Sadly peace, a long life and prosperity was not to be, with Phil Robin's death on that day of the Gallipoli campaign, his body was never recovered. He has no known grave, like many of his comrades, struck down in the scrub covered hills and ravines of Gallipoli listed as "Missing presumed killed in Action".

He had with him his “Little Book for Nellie.”

After her husband’s death Nellie arranged for his effects with him at Gallipoli to be distributed among his mates at the Front (see the photo of his section).  She wrote to a friend:

“It has been such a terrible time – One couldn’t think of the worst happening when one saw all those fine fellows in Cairo & we two were so happy. I thought he must come back to me. And now all the joy of life has gone & each day makes the realization of one’s loss more & more keen. They all did their bit so nobly & were so brave, that it must make those that belong to them feel they must do their best not to fail, but it is so dreadfully hard to face it bravely always. He was so dear…

Nellie later re-located to England, having discovered she was pregnant with their baby. Tragically, Nellie and baby both died in child-birth on 19 November 1915, closing a small but poignant chapter of lives swept up in the turmoil of war.

This narrative and the accompanying story is a compilation of work
by Bill Denny, AM, BM and Bob Kearney (extract from his book "Silent Voices").

1914-15 Star (4387); British War medal (4743); Victory medal (4742); Memorial Plaque and
Memorial Scroll (305813)

He was commemorated on Panel 32 on the Lone Pine Memorial, Cannakale, Turkey.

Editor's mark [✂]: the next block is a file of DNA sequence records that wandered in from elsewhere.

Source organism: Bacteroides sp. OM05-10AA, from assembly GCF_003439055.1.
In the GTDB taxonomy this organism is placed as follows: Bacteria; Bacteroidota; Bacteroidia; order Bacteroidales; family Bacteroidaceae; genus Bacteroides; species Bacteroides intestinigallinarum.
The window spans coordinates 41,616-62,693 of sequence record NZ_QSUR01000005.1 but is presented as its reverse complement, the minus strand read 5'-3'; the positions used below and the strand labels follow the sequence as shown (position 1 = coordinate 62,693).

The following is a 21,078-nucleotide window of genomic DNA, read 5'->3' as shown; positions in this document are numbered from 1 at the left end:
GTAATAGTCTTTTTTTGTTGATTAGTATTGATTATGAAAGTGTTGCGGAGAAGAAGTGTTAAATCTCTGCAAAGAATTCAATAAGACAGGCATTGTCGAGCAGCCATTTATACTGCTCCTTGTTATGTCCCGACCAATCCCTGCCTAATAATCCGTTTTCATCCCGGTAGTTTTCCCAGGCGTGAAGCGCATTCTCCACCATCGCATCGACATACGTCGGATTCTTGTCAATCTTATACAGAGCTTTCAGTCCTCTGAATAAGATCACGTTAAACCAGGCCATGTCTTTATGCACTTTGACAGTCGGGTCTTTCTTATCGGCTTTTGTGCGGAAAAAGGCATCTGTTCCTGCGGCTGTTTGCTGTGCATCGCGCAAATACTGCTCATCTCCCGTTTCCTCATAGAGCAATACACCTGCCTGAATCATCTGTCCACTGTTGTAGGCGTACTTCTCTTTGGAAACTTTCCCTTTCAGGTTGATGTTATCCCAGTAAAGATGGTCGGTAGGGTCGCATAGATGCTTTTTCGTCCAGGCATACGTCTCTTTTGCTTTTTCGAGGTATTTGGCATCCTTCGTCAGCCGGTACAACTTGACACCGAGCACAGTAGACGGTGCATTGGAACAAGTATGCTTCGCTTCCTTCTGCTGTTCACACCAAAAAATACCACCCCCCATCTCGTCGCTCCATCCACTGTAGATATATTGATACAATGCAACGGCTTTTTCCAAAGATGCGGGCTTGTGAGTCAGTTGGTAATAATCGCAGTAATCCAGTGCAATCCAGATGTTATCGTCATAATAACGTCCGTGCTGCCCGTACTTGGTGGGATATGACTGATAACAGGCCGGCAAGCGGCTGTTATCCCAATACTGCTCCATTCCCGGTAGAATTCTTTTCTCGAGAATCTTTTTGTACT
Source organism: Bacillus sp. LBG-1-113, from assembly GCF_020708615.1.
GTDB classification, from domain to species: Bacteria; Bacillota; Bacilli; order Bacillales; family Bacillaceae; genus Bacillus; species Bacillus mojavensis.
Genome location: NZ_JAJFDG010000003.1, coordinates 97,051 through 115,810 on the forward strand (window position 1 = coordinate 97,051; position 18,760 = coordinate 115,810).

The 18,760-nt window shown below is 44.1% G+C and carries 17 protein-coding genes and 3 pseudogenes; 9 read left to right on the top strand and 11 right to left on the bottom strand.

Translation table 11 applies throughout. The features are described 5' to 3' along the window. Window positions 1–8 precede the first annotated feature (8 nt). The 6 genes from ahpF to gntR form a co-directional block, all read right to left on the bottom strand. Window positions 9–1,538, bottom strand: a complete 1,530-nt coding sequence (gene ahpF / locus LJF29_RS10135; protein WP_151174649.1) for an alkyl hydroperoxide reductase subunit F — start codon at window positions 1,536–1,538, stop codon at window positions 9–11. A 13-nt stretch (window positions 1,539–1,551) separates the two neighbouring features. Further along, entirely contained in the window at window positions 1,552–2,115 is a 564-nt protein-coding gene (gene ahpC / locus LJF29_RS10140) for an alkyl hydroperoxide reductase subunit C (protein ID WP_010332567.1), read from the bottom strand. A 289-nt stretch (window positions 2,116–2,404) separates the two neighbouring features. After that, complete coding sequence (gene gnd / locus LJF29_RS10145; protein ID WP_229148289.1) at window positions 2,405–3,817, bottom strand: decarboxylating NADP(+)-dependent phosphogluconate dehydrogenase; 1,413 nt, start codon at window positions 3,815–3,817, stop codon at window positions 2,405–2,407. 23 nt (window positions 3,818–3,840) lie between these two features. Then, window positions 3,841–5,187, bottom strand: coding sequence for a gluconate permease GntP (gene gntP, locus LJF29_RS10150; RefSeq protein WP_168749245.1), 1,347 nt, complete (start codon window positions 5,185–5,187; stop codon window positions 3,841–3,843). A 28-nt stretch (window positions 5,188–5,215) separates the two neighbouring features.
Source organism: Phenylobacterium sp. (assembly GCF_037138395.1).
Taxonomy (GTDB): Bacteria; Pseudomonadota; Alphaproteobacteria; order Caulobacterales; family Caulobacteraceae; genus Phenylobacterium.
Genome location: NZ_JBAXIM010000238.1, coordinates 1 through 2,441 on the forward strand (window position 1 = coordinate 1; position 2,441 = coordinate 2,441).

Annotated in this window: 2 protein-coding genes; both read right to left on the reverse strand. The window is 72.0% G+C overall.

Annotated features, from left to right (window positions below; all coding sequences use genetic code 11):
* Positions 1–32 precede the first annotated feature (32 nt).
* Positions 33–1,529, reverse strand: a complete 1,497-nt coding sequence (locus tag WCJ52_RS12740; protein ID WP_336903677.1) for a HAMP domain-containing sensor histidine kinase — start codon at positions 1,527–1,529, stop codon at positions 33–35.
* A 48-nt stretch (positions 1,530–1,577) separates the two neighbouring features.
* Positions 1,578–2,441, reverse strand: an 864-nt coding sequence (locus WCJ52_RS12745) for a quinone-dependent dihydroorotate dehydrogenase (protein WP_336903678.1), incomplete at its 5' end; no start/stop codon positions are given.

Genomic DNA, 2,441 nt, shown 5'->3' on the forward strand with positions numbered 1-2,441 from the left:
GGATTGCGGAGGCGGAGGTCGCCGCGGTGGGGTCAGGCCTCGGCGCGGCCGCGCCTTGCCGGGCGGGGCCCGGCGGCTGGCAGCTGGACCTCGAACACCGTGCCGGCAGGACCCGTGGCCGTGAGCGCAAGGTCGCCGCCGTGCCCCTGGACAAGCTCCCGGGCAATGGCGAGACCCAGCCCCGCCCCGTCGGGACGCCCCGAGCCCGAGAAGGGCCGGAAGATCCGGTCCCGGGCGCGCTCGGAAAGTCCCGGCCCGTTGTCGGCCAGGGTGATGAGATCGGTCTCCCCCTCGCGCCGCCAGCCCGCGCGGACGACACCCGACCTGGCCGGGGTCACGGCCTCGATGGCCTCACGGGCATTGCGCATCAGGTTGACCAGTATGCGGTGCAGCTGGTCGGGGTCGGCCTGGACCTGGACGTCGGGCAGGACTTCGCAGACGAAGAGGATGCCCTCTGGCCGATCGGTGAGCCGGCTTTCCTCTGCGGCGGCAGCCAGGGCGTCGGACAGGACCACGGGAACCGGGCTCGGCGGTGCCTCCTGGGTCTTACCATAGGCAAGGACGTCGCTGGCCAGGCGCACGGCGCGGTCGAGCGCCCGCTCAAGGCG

Private Robin's name is located at panel 60 in the Commemorative Area at the Australian War Memorial, Canberra, ACT.

His name is commemorated in North Road Church of England Cemetery, Adelaide, SA with his parents Rowland and Mary ROBIN.

The Flowers of the Forest (a work in progress)

Arthur BLACKBURN (/explore/people/930)

Guy FISHER (/explore/people/373586)

John GORDON (/explore/people/198723)

Wilfid JOSE (/explore/people/173634)

Eric MELDRUM (/explore/people/55797)

Philip ROBIN (/explore/people/9135)

Francis STOKES (/explore/people/60171)

Malcolm TEASEDALE-SMITH (/explore/people/190689)

Thomas WHYTE (/explore/people/170704)



Born: 10/8/1884 in Norwood, Adelaide, South Australia
(SA Birth Records 1842 - 1906 Book: 333 Page: 200 District: Nor.)

Father Rowland Barbenson Robin and Mother Mary Friend Whitney Robin (nee Canaway),
living at 28 Edwin Terrace, Gilberton, SA.

Mrs E C Ashwin
Dorothy Margaret Robin
(b. 3/7/1887 East Adelaide - d. ___) - SA Birth Records 1842-1906 Bk:399 Pge:486 District: Nor.
Beatirce Ruth Robin
(b. 31/10/1888 East Adelaide - d. ___) - SA Birth Records 1842-1906 Bk:427 Pge:315 District: Nor.    
Mary de Quetteville Robin
(b. 14/5/1894 East Adelaide - d. ___) - SA Birth Records 1842-1906 Bk:543 Pge:406 District: Nor.
Rowland Cuthbert Robin
(b. 5/8/1898 St Peters - d.___) - SA Birth Records 1842-1906 Bk:627 Pge:14 District: Nor.

Next of kin in service - Cousins:
2180 Corporal Arthur Mervyn Robin,  7th Battalion
        (KIA  29/6/1916  at Messines)
329   Sergeant Geoffrey de Quetteville Robin, 53rd Australian Infantry Battalion
        (KIA July 1916  at Fromelles)
Lieutenant James Keeling Robin MC, 4th Australian Light Trench Mortar Battery
        (KIA February 1917)

Time line from Service Record

24/8/1914    Enlisted at Morphettville Camp, SA
                   in the 10th Battlion, 1st AIF

28/8/1914    completed medical - fit for service

28/9/1914    Commanding Officer appointed Philip to 'A' Company, 10th Battalion, AIF
                   Morphettville Camp

20/10/1914  Embarked from Outer Harbour, Port Adelaide on board HMAT A11 Ascanius
                   as a Private with the 10th Infanty Battalion, A Company

18/2/1915    promoted to Lance Corporal

 (Read more on links in the sidebar)

Additions by Julianne T Ryan.  6/2/2015.  Lest we forget.